Changing your modeling approach can go a long way to help you create new product designs faster, more easily respond to change requests, and make simultaneous updates to multiple parts within an assembly. Syncronous technology in Solid Edge makes creating and editing 3D CAD (computer-aided design) models faster and easier by combining the speed and simplicity of direct modeling with the flexibility and control of parametric design.
In Solid Edge, two environments co-exist for creating model features: synchronous and history-based (ordered). For those not familiar with synchronous yet, here’s a brief overview.
Syncronous, history-based and direct modeling compared
The diagram below provides a visual comparison between the three modes of modeling.
History-based (ordered) modeling has several benefits such as being dimension-driven, and downsides such as requiring a lot of pre-planning. The same applies for direct modeling in that it is very flexible, with the major downside being that it is featureless. So how about taking the best of both worlds and leaving out the downsides? That is why Siemens created synchronous technology.
Syncronous modeling is a bit different. A synchronous feature is a collection of faces that define the feature shape. There is no history retained of how a synchronous feature was created. Faces of a synchronous feature can be edited. This makes synchronous perfect for rapid geometry creation of parts, making unexpected design changes, editing multiple parts in one shot, importing 3D data, unexpected design changes, and reusing 3D geometry with a simple copy/paste command.
However, you may find it easier to control features such as sweep, loft, complex surfacing, and thin walls with history-based (ordered) modeling. A fantastic aspect of Solid Edge software from Siemens is that you can use these modeling modes together. You can start with the synchronous geometry and then add the complexity/detail with ordered.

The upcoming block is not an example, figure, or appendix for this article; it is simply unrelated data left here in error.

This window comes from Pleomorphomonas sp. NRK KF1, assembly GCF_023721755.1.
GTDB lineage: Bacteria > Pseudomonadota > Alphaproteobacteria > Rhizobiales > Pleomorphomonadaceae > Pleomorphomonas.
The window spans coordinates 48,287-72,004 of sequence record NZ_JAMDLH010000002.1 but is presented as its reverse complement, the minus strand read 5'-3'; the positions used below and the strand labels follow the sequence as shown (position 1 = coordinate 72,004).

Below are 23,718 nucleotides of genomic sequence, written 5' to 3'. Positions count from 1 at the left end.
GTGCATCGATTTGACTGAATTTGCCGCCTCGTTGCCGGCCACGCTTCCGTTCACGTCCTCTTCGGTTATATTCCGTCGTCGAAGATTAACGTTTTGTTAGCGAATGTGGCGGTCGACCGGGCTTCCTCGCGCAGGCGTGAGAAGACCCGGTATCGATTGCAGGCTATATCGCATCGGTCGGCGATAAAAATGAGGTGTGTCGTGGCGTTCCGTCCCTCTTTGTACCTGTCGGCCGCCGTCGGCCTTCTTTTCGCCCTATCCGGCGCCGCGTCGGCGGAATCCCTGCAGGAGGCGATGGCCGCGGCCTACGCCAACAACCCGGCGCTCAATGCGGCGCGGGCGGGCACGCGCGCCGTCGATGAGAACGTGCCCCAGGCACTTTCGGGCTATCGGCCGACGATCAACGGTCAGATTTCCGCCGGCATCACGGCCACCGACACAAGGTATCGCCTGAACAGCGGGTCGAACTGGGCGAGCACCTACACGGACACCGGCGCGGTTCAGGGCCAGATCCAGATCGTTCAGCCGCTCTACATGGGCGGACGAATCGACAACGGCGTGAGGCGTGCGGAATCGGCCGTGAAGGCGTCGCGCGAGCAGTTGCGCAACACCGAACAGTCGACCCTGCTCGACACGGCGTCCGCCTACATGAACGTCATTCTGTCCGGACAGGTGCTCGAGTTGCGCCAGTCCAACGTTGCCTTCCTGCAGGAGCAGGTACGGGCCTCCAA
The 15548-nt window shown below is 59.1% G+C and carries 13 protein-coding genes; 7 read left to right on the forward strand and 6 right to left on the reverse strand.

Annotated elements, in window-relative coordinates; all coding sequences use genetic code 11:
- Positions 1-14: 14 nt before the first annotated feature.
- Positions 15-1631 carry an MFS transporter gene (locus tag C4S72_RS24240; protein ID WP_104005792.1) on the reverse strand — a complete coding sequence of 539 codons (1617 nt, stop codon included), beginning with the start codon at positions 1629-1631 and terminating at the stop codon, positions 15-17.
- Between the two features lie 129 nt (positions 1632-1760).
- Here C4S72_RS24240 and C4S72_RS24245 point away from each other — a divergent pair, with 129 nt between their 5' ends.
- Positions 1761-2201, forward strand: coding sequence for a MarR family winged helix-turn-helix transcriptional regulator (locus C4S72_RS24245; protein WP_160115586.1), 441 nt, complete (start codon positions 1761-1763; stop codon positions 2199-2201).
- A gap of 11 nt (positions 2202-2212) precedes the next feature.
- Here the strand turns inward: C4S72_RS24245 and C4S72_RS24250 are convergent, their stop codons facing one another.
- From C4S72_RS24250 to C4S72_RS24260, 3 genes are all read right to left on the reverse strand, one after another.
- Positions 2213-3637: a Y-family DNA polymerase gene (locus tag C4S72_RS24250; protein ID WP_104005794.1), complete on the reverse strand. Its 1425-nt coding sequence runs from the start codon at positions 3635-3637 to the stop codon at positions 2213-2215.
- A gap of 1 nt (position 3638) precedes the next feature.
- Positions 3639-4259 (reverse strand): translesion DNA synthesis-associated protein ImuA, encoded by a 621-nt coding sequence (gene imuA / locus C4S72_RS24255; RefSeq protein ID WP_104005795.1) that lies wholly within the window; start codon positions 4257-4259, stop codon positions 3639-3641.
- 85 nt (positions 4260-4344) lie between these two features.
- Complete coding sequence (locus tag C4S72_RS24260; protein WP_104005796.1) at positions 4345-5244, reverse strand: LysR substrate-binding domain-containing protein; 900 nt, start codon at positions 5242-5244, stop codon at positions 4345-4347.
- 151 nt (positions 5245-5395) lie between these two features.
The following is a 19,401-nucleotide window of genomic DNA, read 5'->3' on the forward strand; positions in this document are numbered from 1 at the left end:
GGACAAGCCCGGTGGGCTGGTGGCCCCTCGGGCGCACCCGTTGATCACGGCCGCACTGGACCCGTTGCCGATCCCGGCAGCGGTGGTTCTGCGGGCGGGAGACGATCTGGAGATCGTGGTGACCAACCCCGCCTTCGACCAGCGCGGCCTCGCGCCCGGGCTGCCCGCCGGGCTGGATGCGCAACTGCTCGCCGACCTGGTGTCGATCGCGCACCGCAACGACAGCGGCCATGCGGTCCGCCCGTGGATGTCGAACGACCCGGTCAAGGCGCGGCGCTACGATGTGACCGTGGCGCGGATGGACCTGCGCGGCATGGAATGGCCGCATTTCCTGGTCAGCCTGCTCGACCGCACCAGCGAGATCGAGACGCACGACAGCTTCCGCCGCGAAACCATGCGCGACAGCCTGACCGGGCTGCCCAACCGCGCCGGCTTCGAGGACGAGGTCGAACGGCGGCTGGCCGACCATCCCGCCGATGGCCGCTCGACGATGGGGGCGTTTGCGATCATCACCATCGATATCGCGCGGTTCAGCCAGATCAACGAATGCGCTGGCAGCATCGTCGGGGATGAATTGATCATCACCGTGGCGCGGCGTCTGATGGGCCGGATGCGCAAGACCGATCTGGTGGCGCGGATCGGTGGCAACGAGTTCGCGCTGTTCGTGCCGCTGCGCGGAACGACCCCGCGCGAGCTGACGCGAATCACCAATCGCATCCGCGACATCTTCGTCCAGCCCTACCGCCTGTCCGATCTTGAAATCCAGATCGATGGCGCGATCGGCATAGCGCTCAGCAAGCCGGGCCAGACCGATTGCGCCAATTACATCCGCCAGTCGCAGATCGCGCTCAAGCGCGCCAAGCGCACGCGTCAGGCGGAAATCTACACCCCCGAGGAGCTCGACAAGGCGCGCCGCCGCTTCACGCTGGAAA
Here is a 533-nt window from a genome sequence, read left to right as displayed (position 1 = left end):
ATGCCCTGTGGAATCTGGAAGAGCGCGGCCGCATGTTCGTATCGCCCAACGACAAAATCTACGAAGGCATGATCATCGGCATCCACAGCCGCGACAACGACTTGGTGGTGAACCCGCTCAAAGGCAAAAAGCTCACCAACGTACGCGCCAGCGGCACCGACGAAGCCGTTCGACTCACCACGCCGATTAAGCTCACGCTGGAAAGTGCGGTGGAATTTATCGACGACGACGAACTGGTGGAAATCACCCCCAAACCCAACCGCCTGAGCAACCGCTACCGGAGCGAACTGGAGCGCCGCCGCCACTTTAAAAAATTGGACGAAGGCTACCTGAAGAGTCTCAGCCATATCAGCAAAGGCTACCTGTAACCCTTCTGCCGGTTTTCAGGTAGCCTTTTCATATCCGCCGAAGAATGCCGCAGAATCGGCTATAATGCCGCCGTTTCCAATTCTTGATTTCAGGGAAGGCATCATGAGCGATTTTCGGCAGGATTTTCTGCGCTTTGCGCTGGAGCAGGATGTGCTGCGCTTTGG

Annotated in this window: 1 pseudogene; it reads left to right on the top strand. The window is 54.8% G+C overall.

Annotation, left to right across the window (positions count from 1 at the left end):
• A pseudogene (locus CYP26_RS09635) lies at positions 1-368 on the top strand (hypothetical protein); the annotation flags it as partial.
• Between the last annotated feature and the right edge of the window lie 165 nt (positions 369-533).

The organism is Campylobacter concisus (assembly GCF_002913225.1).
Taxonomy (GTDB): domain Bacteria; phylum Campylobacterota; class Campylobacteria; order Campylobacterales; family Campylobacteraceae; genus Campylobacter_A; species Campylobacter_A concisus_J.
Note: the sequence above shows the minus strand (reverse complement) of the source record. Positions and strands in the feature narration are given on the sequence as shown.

See it in action
In the example below, we need a new suspension arm. We can quickly design the ends of the arm with synchronous since its faster and we think they may need to be adjusted in future. Using synchronous, we can copy/paste the created features, and move it to the required position using the steering wheel.
Once we’re ready to add the loft, we can quickly switch to ordered and create the loft with one click. That’s what we mean by true hybrid modeling.
Remember when I said that synchronous is perfect for unexpected design changes? At this point in our modeling example, we need to reposition the arm. Using face relate commands (similar to 2D geometric relationship but in 3D), we can quickly reposition the arm. No need to edit any sketch since this was created in synchronous to begin with.
Ready for the real magic? At this point, if we move the end of the arm, the loft that was made in ordered adjusts automatically and we don’t have to re-create the feature, regardless of where we need to move the arm to. This is the beauty of using synchronous and ordered modeling together.
Watch the short video below to see the hybrid modeling magic happening in real time.
Experience the power of hybrid modeling in Solid Edge
Siemens Solid Edge® helps engineers and designers around the world bring new products to market with affordable, easy-to-use software solutions that address all aspects of the product development process – 3D design, simulation, manufacturing, data management, and more. Solid Edge combines the speed and simplicity of direct modeling with the flexibility and control of parametric design – made possible with synchronous technology.
Unique hybrid modeling capabilities added in Solid Edge 2022 allow b-rep and mesh geometries to coexist in the same model for downstream assembly use, speeding workflows and making mesh models even more useful. Removing the need to convert mesh or b-rep geometry for them to work together reduces model development time. Try Solid Edge for free →
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In this video, an expert Solid Edge user explores the differences between synchronous vs. ordered modeling methods in Solid Edge, including special functions of dimensions and unique uses for the pathfinder when working in synchronous mode.